With gas prices now exceeding $4.00 a gallon, the spotlight once again is on alternative energy. Politicians are sitting on their high horses, pounding their chests, and proclaiming that it’s time for us to take measures to reduce our dependence on foreign oil. Really? Is this something new? Haven’t we been down this road before?
The Arab Oil Embargo of 1973 to 1974, nearly crippled the United States. I remember preserving precious gasoline as if it were liquid gold. To help curb the demand for a limited supply of gas, our lawmakers implemented a program that restricted use. Basically, depending on whether the last digit of your license plate ended with an odd or even number, you could fill up your tank every other day.
During this embargo, two little known companies took full advantage of the situation. You may have heard of them. One was Honda Corporation and the other was Toyota. Domestic automobile manufacturers had no interest in fuel efficient cars. Performance was the driving force behind automobile production. Consequently, the embargo opened the door for Japanese auto manufacturers to “invade” the American market by providing no frills, fuel efficient hatchback cars that achieved 40 to 50 miles per gallon. In fact, one of the earlier Honda Civics was manufactured with a motorcycle engine.
As a result of this embargo, domestic auto manufacturers and politicians swore that we had learned our lesson, and never again would Arab oil producers hold us hostage. We vowed to not only produce fuel-efficient cars and trucks, we also made a commitment to explore alternative energy.
Needless to say, over the last four decades, domestic automobile manufacturers did keep their promise and engineer a wide array of fuel-efficient cars. We now have hybrids and compact cars that can achieve over 50 miles per gallon. But what happened to our commitment to reduce our dependence on foreign oil by exploring alternative energy?
Here we are in 2012, and we’re no closer to curbing our ravenous appetite for foreign oil than we were in 1974. The highways are still littered with four-door pickup trucks and gas guzzling SUV’s. And except for a couple electric vehicles, priced so ridiculously high that you could never get a return on your investment, we have done nothing to free ourselves of foreign oil. We spend trillions of dollars on waging war, but alternative energy is merely a political talking point.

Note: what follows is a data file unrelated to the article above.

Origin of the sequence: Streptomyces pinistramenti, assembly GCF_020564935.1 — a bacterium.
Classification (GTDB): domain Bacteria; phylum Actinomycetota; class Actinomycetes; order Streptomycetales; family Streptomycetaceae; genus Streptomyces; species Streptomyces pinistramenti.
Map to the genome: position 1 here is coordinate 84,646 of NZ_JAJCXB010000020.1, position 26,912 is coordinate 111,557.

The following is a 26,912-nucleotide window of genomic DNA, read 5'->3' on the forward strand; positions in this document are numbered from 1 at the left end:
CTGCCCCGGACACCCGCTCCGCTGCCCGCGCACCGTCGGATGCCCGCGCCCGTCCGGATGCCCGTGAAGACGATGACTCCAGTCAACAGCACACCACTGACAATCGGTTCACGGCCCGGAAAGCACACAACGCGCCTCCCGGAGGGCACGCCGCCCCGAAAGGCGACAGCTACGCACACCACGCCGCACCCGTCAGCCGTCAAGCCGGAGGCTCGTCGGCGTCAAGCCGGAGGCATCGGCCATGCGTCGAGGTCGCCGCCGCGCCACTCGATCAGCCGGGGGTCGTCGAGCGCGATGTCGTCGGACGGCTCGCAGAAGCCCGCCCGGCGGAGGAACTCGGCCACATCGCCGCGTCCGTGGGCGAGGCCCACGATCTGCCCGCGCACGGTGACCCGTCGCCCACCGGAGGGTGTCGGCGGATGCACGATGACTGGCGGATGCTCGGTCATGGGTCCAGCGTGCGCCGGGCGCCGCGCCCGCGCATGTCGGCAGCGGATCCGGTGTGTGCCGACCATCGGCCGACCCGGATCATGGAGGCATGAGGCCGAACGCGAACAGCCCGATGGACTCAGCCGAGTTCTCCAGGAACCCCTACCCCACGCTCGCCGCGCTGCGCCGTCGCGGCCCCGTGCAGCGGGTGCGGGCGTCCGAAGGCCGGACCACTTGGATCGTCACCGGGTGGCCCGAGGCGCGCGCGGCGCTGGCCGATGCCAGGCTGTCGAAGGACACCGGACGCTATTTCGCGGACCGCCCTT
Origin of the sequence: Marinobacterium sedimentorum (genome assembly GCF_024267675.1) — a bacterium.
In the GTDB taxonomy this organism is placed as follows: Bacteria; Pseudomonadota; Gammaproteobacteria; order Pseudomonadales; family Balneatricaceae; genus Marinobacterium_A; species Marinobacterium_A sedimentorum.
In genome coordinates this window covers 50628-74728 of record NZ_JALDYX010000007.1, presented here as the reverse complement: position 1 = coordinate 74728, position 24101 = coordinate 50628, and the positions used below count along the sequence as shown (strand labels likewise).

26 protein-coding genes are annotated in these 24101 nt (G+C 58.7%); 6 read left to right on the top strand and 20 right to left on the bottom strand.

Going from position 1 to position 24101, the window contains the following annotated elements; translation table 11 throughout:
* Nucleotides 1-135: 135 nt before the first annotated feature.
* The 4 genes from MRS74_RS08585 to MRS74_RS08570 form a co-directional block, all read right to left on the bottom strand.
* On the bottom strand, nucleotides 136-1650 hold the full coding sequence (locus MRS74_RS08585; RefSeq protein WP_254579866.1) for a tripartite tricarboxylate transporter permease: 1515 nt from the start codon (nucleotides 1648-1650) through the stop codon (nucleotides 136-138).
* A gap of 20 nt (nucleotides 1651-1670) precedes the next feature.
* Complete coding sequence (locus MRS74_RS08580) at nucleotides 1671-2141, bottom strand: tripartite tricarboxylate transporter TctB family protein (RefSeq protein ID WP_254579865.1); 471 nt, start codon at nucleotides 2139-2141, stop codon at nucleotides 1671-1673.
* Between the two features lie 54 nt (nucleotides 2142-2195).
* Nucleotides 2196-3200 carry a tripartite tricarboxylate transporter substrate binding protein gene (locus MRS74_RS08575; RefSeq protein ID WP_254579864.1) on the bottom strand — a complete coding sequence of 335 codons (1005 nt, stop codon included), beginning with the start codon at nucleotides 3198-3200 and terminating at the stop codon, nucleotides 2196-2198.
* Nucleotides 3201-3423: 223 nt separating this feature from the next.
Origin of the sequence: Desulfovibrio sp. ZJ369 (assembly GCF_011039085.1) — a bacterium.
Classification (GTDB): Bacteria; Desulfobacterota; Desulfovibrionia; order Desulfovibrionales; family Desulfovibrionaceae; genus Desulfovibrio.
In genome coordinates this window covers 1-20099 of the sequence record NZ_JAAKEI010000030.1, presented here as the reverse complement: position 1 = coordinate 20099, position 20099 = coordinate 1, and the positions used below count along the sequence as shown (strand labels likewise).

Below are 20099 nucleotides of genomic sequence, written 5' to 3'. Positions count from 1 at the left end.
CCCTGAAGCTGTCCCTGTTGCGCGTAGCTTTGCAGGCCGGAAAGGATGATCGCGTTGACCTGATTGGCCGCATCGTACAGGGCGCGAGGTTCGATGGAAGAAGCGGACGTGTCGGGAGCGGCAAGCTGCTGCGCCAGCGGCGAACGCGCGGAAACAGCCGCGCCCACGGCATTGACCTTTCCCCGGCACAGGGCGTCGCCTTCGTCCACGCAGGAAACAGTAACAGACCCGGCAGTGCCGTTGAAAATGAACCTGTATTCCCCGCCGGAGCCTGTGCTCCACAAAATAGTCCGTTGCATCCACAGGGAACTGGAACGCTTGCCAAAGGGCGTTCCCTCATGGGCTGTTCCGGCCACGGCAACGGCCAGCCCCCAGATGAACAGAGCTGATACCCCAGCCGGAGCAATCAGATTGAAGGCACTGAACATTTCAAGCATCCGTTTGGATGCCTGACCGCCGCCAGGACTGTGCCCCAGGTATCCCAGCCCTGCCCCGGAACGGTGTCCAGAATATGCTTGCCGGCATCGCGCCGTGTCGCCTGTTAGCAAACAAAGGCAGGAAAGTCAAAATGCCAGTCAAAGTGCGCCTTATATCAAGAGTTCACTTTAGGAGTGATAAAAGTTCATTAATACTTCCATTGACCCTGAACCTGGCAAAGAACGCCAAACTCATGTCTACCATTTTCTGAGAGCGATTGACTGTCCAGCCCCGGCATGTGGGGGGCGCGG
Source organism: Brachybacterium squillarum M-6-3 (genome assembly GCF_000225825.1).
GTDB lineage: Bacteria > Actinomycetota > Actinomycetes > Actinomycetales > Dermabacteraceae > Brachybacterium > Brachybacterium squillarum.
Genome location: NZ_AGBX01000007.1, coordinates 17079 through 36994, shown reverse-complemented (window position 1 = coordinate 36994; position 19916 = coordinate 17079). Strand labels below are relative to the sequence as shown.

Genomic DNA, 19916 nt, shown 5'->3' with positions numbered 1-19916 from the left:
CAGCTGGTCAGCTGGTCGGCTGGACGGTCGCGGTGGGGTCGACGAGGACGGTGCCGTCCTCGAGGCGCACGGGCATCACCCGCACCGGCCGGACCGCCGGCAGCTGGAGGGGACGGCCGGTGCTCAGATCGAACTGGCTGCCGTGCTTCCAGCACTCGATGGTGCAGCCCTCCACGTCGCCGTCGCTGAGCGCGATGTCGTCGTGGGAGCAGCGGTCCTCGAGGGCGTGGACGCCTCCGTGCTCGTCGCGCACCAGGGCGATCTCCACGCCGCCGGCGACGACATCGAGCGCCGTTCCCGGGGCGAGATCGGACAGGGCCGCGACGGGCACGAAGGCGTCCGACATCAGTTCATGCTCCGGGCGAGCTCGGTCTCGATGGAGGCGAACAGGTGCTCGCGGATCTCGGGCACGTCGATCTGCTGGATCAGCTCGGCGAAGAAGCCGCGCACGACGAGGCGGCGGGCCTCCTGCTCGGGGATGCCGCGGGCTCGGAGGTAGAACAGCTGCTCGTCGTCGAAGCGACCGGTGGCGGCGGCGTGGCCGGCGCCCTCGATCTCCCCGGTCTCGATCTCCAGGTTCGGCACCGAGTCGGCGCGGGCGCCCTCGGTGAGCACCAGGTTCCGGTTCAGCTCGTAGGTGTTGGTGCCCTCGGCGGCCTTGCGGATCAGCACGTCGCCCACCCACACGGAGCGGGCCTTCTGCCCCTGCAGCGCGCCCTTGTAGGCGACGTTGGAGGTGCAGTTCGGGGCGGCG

Maybe we need to look at this situation from a different angle. Where do you think the money comes from that funds Al Queda and the Taliban? How do these terrorists groups buy weapons, train and recruit new members and continue to exist? You might not want to hear this or want to deny it, but every single time you fill up your tank, you are funding terrorism; contributing to their cause. Terrorist groups thrive because they are funded by oil-producing, Arab countries.
So here’s my plan. If we truly want to stop terrorism, we can’t do it with guns; it has to be done by cutting their lifeline to funds. The United States government should partner with all the major auto manufacturers and oil companies worldwide to initiate an aggressive plan for research and development of alternative energy sources. They should explore electric, hydrogen fuel cells, wind and solar. Now I realize that this is happening right now. However, the amount of money our government and auto and oil companies are spending on these programs amounts to chump change. We need to kick this into high gear and pump billions into this idea. Instead of funding wars and maintaining a massive defense budget, how about pooling our resources to make the internal combustion engine obsolete. Imagine what might happen if we were all driving vehicles that did not require gasoline.
Obviously, I am over-simplifying the logistics of this plan. We must build a complex infrastructure and must also overcome a wide array of complicated issues to make this a reality. However, how much effort did it take to land men on the moon in 1969? How difficult was it for us to win two world wars? If we’re truly serious about fighting terrorism, then we need to hit them where it will do the most damage. And that is to cut their funding. The only way to accomplish this is to make oil a nearly worthless commodity.